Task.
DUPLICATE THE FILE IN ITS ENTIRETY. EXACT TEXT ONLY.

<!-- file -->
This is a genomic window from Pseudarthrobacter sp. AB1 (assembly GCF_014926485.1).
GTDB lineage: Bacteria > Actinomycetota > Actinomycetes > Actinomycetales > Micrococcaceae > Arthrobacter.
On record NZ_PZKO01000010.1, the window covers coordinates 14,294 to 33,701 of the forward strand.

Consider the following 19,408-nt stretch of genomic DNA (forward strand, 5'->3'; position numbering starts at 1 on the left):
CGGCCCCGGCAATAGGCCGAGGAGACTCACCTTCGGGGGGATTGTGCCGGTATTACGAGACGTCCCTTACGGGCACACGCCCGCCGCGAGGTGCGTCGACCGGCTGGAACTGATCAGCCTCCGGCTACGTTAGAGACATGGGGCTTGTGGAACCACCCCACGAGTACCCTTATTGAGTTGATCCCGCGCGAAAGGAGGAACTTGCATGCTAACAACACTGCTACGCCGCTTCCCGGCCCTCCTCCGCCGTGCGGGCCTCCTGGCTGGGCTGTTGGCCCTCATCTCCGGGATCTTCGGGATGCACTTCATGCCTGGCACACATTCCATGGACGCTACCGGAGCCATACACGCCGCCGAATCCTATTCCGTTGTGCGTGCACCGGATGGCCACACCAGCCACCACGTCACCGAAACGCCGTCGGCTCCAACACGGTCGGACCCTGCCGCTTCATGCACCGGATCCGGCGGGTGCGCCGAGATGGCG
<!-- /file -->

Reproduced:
This is a genomic window from Pseudarthrobacter sp. AB1 (assembly GCF_014926485.1).
GTDB lineage: Bacteria > Actinomycetota > Actinomycetes > Actinomycetales > Micrococcaceae > Arthrobacter.
On record NZ_PZKO01000010.1, the window covers coordinates 14,294 to 33,701 of the forward strand.

Consider the following 19,408-nt stretch of genomic DNA (forward strand, 5'->3'; position numbering starts at 1 on the left):
CGGCCCCGGCAATAGGCCGAGGAGACTCACCTTCGGGGGGATTGTGCCGGTATTACGAGACGTCCCTTACGGGCACACGCCCGCCGCGAGGTGCGTCGACCGGCTGGAACTGATCAGCCTCCGGCTACGTTAGAGACATGGGGCTTGTGGAACCACCCCACGAGTACCCTTATTGAGTTGATCCCGCGCGAAAGGAGGAACTTGCATGCTAACAACACTGCTACGCCGCTTCCCGGCCCTCCTCCGCCGTGCGGGCCTCCTGGCTGGGCTGTTGGCCCTCATCTCCGGGATCTTCGGGATGCACTTCATGCCTGGCACACATTCCATGGACGCTACCGGAGCCATACACGCCGCCGAATCCTATTCCGTTGTGCGTGCACCGGATGGCCACACCAGCCACCACGTCACCGAAACGCCGTCGGCTCCAACACGGTCGGACCCTGCCGCTTCATGCACCGGATCCGGCGGGTGCGCCGAGATGGCG